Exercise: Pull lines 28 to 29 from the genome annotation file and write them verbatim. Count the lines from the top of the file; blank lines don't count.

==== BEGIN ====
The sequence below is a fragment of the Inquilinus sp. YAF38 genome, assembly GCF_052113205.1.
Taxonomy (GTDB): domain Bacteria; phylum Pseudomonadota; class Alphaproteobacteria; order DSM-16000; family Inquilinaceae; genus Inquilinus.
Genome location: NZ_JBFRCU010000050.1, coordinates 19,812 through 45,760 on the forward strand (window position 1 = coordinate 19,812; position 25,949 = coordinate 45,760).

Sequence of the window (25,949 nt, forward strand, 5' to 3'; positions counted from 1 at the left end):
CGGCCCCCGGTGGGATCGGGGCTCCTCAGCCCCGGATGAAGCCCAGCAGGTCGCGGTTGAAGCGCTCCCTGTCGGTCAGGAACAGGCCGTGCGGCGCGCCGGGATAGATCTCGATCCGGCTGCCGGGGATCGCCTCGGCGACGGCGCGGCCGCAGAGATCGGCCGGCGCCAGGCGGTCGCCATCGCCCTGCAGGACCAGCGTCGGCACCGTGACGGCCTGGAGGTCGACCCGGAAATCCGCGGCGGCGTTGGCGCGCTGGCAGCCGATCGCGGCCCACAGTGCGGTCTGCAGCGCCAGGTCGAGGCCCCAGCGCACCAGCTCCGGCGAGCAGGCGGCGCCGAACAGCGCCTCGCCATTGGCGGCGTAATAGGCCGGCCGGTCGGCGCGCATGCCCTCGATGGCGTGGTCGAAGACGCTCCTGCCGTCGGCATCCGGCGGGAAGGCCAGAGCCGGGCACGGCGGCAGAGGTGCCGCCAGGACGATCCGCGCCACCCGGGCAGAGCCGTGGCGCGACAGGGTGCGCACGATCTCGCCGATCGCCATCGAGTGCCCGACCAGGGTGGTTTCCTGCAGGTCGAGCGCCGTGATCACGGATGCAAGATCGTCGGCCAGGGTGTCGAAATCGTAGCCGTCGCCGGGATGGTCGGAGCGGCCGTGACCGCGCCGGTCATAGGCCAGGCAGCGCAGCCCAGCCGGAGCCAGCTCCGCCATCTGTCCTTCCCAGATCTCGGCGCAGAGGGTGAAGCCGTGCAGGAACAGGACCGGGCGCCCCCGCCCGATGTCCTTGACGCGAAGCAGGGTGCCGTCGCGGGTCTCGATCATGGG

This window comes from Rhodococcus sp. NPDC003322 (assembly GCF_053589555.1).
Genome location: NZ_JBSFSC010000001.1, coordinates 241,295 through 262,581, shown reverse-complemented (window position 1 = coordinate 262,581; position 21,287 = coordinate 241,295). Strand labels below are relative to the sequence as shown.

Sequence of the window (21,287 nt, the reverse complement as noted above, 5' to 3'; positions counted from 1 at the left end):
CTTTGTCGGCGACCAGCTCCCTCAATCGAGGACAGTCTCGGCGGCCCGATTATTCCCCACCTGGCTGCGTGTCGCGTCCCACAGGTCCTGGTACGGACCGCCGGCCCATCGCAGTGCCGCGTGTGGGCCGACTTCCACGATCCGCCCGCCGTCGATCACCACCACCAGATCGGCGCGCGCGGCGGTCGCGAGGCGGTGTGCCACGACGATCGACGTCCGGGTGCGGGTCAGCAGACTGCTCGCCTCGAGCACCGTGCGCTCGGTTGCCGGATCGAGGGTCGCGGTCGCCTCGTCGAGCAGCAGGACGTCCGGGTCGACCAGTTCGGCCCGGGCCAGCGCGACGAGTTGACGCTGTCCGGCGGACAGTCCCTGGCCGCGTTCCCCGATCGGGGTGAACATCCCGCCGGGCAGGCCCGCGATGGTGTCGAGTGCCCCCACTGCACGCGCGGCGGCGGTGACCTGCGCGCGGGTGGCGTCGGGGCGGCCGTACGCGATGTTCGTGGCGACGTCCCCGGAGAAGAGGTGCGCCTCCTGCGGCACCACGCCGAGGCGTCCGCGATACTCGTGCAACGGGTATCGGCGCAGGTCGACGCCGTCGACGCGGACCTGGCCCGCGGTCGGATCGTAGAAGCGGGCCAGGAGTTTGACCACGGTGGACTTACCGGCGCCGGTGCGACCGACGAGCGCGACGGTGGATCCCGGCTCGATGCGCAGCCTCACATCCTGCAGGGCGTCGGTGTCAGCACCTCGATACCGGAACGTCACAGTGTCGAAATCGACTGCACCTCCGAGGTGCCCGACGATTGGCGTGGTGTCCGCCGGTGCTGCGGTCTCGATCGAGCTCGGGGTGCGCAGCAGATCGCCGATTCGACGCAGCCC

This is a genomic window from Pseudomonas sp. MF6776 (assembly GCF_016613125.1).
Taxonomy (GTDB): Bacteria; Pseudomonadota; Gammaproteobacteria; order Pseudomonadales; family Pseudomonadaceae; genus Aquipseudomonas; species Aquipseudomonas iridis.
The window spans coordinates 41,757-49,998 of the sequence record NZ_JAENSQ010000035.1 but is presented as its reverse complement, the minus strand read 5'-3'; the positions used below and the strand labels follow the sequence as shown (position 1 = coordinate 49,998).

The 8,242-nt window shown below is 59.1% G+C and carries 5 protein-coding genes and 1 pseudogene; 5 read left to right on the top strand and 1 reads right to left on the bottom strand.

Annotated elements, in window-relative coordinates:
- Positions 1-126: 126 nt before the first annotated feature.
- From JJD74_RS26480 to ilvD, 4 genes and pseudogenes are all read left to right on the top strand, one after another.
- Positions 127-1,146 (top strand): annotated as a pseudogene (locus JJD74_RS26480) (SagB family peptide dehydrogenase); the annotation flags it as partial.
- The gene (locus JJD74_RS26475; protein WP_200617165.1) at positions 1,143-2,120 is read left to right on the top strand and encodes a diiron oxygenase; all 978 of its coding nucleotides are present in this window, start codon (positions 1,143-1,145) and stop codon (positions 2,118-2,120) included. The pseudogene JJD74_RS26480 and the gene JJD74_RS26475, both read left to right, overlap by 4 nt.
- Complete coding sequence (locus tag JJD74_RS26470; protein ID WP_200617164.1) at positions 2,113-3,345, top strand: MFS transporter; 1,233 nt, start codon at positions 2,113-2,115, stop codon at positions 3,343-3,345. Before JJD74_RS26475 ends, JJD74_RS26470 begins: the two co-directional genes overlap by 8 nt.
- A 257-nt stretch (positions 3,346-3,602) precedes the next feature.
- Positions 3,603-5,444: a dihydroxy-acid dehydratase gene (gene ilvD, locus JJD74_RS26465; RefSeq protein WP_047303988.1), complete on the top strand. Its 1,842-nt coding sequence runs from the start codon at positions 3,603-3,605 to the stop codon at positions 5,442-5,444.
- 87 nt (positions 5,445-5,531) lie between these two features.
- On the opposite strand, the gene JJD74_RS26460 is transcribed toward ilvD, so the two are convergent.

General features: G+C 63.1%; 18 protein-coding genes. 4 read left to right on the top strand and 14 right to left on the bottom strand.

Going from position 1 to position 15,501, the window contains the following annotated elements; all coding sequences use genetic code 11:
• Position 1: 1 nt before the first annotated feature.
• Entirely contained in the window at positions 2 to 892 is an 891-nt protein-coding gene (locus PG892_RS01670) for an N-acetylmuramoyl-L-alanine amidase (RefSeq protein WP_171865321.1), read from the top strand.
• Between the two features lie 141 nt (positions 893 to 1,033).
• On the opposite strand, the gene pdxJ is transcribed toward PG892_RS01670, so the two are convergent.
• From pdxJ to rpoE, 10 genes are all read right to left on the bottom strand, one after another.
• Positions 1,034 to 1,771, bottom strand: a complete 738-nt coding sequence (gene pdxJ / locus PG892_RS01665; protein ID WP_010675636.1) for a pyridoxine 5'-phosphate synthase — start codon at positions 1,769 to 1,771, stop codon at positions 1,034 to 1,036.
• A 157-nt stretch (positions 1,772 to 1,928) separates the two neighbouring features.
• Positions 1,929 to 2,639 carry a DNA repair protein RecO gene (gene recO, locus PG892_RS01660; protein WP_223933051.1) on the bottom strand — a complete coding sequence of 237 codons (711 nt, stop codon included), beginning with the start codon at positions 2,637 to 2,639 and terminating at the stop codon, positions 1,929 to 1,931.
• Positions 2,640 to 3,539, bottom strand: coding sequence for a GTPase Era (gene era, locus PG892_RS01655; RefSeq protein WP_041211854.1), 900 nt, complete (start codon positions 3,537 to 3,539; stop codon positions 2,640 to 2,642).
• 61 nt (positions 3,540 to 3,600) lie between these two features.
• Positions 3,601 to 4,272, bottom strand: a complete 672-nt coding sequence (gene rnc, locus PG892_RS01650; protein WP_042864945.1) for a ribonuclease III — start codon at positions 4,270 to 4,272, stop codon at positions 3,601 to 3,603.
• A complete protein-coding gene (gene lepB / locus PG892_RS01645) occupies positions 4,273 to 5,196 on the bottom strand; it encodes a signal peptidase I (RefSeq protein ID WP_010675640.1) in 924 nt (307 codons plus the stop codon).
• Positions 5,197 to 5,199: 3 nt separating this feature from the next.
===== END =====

• Between the two features lie 141 nt (positions 893 to 1,033).
• On the opposite strand, the gene pdxJ is transcribed toward PG892_RS01670, so the two are convergent.